Luwam Gebrekirstos* spent her savings from years of working abroad as a maid to open a small coffee shop in Addis Ababa. Business was going well for the ethnic Tigrayan resident of Ethiopia’s capital until early July when a number of uniformed and plainclothes officers came to her shop and abruptly shut it down.
“The closure sign on my coffee shop said I had hosted unspecified meetings, even though it can barely hold three people at once,” said Luwam, who was briefly arrested before being released that evening.
The incident came days after Tigrayan fighters, in a stunning turn of events, retook control of Mekelle, the capital of the northern Tigray region, from federal government forces.
The eight-month conflict in Tigray pitting the Ethiopian army and its allied Eritrean troops and fighters from Ethiopia’s Amhara region against forces loyal to the region’s former ruling party, the Tigray People’s Liberation Front (TPLF), has been marred by grave human rights abuses, including massacres and rape, with hundreds of thousands of people facing famine.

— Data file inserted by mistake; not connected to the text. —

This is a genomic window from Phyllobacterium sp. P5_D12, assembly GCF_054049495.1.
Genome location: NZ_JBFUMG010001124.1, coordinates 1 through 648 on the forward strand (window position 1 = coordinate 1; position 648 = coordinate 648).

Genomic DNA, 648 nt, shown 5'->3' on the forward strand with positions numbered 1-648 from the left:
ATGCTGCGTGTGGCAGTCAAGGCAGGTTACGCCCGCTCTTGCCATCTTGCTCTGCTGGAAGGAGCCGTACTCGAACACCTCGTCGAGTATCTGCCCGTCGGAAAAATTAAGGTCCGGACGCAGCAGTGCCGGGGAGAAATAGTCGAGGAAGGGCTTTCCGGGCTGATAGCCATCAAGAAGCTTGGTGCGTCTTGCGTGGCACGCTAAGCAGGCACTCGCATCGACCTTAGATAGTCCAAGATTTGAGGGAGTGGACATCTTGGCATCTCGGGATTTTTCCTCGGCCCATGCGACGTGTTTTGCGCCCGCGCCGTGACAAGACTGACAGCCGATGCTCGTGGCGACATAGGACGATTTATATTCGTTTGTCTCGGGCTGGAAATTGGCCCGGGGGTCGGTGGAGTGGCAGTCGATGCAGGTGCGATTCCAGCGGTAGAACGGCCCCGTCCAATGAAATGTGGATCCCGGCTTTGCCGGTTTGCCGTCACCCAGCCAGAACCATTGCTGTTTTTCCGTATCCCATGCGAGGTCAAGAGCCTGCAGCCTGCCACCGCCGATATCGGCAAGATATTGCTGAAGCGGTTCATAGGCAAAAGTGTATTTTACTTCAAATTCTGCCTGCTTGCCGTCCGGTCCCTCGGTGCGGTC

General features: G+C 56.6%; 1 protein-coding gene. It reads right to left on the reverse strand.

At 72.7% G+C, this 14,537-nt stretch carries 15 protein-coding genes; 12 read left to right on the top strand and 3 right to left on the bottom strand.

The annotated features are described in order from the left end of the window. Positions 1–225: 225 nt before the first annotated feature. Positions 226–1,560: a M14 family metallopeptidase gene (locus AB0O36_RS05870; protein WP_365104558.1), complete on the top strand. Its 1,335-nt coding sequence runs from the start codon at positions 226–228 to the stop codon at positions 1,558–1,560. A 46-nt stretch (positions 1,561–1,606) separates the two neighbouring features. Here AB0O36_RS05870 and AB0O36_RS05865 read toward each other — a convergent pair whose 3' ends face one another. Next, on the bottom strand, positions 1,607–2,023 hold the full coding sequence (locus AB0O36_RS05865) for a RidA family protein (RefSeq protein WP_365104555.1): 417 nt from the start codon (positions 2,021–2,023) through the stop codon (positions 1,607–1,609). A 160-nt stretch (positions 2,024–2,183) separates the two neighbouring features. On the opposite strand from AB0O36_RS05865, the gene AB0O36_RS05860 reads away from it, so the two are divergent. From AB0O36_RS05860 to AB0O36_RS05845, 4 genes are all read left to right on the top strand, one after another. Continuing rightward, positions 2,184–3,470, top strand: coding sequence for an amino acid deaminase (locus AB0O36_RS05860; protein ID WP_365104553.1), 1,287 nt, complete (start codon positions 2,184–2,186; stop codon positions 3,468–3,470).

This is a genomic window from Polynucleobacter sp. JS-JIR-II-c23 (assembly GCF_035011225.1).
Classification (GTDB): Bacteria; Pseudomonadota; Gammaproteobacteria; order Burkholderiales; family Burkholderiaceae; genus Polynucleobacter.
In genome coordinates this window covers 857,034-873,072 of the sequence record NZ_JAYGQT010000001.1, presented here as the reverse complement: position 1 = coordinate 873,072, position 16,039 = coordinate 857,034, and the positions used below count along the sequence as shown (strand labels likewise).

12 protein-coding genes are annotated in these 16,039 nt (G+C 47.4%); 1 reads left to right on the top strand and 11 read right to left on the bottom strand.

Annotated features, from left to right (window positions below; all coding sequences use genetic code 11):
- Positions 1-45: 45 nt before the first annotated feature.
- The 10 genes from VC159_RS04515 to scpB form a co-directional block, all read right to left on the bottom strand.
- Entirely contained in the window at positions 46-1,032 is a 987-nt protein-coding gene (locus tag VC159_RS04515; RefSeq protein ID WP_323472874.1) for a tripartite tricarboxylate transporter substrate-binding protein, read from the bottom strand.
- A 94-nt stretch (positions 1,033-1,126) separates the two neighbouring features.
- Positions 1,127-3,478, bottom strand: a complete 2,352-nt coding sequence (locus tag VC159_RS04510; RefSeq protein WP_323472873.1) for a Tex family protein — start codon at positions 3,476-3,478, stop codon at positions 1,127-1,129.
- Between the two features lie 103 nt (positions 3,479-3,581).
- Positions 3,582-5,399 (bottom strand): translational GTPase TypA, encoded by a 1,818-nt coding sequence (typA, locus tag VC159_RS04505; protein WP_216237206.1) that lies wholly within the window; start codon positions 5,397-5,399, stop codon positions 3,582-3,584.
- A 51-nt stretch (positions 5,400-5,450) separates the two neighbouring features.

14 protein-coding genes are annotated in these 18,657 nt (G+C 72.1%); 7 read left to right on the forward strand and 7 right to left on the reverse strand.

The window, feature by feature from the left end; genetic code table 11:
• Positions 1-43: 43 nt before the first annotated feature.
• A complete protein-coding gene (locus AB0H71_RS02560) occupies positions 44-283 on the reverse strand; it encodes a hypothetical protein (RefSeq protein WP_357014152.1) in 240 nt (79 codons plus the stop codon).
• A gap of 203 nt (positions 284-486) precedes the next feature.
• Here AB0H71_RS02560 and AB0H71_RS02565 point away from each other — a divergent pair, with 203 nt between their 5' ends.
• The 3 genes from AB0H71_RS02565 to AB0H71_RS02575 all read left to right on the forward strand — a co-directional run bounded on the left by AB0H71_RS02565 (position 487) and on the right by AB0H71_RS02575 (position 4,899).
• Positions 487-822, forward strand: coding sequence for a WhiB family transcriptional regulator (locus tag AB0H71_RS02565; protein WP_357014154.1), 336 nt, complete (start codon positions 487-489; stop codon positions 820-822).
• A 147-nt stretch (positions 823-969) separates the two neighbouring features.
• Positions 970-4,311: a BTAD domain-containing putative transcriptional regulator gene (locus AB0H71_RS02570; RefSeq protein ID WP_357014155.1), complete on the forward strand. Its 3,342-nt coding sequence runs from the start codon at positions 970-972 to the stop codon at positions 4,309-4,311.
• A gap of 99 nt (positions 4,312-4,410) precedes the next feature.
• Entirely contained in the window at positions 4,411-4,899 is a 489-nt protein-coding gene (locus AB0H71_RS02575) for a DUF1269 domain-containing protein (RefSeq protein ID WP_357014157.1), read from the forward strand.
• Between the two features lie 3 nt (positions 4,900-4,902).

Outside Tigray, reports have also emerged about a number of ethnic Tigrayans having their businesses shuttered, being dismissed from their jobs in the civil or security sector and being arbitrarily arrested since the start of the fighting in November 2020. The Ethiopian government has previously rejected reports of ethnic profiling, telling Al Jazeera they were a “total lie”.
But ethnic Tigrayans in Addis Ababa say the situation has escalated following the recent battlefield reversals. Among those swept up in the new wave of arrests were at least 15 employees of two independent media outlets, as well as Tsegazab Kidanu, a humanitarian aid coordinator at the Finote Yared Philanthropic local charity.
A recent letter from Tigrayan lawyers to the state-appointed Ethiopian Human Rights Commission (EHRC), seen by Al Jazeera, said “an unknown number of ethnic Tigrayans, but which are believed to run in the thousands, have been rounded up from their workplace, from entertainment spots, from their homes and from the streets and taken to police stations before their whereabouts disappeared.”